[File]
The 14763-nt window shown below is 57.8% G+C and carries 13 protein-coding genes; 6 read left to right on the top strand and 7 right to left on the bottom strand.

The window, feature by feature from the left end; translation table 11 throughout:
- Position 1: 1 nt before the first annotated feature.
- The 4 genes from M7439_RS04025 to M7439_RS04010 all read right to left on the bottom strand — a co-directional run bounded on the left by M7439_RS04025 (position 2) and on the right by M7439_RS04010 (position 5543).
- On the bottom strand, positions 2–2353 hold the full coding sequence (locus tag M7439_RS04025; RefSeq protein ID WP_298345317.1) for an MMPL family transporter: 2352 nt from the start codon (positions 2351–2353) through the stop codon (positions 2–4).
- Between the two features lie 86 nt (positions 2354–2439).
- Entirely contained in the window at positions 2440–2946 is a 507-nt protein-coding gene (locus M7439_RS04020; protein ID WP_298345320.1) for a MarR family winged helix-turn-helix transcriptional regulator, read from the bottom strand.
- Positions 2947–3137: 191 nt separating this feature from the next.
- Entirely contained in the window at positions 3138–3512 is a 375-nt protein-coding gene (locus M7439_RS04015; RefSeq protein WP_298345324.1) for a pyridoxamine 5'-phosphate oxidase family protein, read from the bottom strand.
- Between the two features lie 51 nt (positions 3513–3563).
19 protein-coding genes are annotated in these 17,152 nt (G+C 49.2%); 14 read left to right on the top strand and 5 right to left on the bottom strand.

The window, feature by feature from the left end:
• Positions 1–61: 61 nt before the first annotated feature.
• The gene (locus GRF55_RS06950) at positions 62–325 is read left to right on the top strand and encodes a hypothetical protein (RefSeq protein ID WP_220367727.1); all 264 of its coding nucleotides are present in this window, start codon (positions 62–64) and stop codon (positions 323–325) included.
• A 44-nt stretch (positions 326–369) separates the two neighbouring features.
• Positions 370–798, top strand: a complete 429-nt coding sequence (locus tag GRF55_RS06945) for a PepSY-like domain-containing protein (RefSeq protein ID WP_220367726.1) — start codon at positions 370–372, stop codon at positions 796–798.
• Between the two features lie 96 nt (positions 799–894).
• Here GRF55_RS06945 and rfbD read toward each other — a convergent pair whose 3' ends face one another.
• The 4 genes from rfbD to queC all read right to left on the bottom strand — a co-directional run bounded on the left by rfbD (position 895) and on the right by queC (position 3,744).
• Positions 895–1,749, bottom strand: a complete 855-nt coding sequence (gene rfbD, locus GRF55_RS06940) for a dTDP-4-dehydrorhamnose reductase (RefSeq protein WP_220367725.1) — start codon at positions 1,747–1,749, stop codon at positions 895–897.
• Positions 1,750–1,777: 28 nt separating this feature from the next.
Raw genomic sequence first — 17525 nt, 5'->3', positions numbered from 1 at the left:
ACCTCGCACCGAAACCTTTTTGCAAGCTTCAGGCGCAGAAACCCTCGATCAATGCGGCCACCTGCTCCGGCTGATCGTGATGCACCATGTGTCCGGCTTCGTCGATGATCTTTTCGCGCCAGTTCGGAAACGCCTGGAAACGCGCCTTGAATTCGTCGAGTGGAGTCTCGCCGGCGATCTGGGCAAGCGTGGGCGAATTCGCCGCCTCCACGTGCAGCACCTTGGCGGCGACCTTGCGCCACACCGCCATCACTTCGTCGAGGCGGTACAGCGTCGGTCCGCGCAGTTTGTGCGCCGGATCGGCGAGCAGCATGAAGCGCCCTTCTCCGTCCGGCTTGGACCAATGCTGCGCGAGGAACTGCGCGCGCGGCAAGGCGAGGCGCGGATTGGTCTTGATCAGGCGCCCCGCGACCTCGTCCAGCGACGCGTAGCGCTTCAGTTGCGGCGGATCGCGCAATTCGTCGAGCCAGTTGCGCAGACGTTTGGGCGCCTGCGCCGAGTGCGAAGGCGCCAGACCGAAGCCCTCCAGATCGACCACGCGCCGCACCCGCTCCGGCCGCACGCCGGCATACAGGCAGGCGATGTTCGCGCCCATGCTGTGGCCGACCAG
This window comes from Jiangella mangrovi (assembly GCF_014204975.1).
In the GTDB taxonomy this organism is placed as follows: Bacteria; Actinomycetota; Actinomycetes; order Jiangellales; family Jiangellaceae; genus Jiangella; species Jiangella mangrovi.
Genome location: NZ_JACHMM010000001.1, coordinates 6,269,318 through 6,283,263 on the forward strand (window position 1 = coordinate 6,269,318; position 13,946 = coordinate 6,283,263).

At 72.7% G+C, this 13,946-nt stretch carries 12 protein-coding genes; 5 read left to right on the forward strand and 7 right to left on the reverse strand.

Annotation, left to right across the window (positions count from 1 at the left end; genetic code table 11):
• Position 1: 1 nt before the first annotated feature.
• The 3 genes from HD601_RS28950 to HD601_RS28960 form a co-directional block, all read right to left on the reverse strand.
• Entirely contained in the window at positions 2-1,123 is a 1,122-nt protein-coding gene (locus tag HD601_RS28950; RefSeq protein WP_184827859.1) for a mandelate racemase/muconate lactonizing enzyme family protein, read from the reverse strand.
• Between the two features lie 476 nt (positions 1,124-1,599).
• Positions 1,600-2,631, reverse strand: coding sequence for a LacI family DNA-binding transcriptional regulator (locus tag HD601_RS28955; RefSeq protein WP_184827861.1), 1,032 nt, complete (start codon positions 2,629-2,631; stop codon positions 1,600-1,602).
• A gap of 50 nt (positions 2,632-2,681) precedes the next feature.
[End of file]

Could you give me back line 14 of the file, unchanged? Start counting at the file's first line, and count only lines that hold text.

• The gene (locus GRF55_RS06950) at positions 62–325 is read left to right on the top strand and encodes a hypothetical protein (RefSeq protein ID WP_220367727.1); all 264 of its coding nucleotides are present in this window, start codon (positions 62–64) and stop codon (positions 323–325) included.